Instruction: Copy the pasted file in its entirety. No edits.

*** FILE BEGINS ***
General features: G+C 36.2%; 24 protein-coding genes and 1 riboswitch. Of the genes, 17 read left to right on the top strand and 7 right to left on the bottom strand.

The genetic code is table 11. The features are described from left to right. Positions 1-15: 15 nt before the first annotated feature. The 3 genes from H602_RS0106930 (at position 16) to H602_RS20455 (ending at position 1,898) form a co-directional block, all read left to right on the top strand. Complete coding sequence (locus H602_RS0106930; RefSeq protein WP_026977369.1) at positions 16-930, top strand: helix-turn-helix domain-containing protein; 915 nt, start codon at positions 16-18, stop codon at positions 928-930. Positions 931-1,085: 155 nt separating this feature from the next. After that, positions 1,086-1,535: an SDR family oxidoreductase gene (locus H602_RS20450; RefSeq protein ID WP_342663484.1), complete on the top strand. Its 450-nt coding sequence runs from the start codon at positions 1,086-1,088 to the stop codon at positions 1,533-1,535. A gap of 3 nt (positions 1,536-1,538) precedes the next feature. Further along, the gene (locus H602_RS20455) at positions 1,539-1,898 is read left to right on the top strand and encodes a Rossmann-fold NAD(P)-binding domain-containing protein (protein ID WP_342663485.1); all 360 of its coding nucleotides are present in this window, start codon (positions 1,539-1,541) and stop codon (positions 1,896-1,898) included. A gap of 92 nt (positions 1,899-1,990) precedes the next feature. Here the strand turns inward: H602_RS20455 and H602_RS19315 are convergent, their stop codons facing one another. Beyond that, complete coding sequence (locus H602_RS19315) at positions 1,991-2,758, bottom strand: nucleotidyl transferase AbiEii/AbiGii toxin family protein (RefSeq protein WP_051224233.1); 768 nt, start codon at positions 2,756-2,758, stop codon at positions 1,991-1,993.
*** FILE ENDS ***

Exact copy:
General features: G+C 36.2%; 24 protein-coding genes and 1 riboswitch. Of the genes, 17 read left to right on the top strand and 7 right to left on the bottom strand.

The genetic code is table 11. The features are described from left to right. Positions 1-15: 15 nt before the first annotated feature. The 3 genes from H602_RS0106930 (at position 16) to H602_RS20455 (ending at position 1,898) form a co-directional block, all read left to right on the top strand. Complete coding sequence (locus H602_RS0106930; RefSeq protein WP_026977369.1) at positions 16-930, top strand: helix-turn-helix domain-containing protein; 915 nt, start codon at positions 16-18, stop codon at positions 928-930. Positions 931-1,085: 155 nt separating this feature from the next. After that, positions 1,086-1,535: an SDR family oxidoreductase gene (locus H602_RS20450; RefSeq protein ID WP_342663484.1), complete on the top strand. Its 450-nt coding sequence runs from the start codon at positions 1,086-1,088 to the stop codon at positions 1,533-1,535. A gap of 3 nt (positions 1,536-1,538) precedes the next feature. Further along, the gene (locus H602_RS20455) at positions 1,539-1,898 is read left to right on the top strand and encodes a Rossmann-fold NAD(P)-binding domain-containing protein (protein ID WP_342663485.1); all 360 of its coding nucleotides are present in this window, start codon (positions 1,539-1,541) and stop codon (positions 1,896-1,898) included. A gap of 92 nt (positions 1,899-1,990) precedes the next feature. Here the strand turns inward: H602_RS20455 and H602_RS19315 are convergent, their stop codons facing one another. Beyond that, complete coding sequence (locus H602_RS19315) at positions 1,991-2,758, bottom strand: nucleotidyl transferase AbiEii/AbiGii toxin family protein (RefSeq protein WP_051224233.1); 768 nt, start codon at positions 2,756-2,758, stop codon at positions 1,991-1,993.